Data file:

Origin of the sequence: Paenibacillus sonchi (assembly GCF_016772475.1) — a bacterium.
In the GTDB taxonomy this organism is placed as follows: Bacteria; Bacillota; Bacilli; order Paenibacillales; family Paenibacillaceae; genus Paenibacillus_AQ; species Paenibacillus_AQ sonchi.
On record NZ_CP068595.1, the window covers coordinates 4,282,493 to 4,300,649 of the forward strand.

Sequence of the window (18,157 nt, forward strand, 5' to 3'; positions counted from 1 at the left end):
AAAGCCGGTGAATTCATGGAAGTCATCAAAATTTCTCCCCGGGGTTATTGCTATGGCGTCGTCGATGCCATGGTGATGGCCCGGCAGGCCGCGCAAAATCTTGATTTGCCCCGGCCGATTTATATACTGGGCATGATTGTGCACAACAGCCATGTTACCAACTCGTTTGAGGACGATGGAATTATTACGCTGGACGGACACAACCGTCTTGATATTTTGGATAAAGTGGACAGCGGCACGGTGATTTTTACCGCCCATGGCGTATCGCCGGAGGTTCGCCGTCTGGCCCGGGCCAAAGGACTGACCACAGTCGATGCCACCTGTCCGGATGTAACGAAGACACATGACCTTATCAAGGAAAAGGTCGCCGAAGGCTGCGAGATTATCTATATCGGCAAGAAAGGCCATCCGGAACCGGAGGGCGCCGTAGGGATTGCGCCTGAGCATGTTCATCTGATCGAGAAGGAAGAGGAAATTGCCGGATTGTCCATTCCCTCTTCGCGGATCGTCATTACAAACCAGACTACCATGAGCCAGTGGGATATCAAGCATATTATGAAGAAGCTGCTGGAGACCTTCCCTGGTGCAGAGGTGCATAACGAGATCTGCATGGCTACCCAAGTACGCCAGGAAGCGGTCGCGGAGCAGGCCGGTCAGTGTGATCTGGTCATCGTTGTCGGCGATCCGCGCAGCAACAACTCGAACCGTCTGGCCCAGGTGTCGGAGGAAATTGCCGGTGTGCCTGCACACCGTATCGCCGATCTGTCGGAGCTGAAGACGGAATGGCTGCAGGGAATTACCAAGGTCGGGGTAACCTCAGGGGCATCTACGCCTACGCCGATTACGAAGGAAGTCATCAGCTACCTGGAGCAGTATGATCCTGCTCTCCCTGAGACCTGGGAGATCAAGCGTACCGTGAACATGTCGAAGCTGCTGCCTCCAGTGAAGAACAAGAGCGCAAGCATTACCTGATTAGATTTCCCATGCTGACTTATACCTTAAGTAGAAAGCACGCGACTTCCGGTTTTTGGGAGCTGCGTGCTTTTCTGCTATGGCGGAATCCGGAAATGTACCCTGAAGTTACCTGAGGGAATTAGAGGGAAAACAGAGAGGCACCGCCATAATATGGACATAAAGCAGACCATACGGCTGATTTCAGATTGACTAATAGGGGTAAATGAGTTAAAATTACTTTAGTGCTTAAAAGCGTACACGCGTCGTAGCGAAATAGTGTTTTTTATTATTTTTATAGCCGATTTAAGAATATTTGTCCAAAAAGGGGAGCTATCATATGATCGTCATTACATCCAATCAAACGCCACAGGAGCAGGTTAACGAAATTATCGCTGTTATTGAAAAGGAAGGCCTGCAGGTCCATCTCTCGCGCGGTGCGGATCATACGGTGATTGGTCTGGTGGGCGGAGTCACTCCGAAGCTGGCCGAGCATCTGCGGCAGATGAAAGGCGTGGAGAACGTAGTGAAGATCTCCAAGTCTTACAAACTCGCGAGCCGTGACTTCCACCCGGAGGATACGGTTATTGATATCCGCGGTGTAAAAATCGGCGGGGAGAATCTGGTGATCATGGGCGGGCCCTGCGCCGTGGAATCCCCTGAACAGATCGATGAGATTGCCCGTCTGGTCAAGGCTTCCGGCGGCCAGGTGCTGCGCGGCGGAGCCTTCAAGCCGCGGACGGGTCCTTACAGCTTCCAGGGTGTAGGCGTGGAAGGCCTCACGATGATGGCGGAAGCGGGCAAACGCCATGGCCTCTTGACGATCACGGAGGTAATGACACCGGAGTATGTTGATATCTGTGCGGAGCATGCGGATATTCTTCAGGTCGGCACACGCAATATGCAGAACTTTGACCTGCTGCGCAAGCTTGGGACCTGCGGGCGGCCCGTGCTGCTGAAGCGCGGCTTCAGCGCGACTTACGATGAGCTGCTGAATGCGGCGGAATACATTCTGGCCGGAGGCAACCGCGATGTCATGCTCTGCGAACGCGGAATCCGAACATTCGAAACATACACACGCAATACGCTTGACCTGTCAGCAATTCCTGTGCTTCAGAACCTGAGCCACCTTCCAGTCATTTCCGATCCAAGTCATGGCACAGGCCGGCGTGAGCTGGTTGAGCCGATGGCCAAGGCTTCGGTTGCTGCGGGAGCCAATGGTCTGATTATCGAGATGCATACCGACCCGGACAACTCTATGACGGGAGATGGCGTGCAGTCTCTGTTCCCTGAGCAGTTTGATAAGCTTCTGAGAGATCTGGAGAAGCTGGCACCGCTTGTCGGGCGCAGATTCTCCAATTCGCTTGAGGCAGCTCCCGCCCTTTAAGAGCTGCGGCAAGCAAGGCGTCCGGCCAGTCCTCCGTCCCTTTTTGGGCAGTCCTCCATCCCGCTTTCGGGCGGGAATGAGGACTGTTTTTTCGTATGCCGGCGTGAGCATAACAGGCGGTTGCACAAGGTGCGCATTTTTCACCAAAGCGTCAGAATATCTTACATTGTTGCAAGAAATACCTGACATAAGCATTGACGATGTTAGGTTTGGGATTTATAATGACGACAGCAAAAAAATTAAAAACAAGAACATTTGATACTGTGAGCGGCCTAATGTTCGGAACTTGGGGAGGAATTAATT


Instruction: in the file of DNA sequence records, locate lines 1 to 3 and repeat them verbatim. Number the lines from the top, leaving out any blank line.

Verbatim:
Origin of the sequence: Paenibacillus sonchi (assembly GCF_016772475.1) — a bacterium.
In the GTDB taxonomy this organism is placed as follows: Bacteria; Bacillota; Bacilli; order Paenibacillales; family Paenibacillaceae; genus Paenibacillus_AQ; species Paenibacillus_AQ sonchi.
On record NZ_CP068595.1, the window covers coordinates 4,282,493 to 4,300,649 of the forward strand.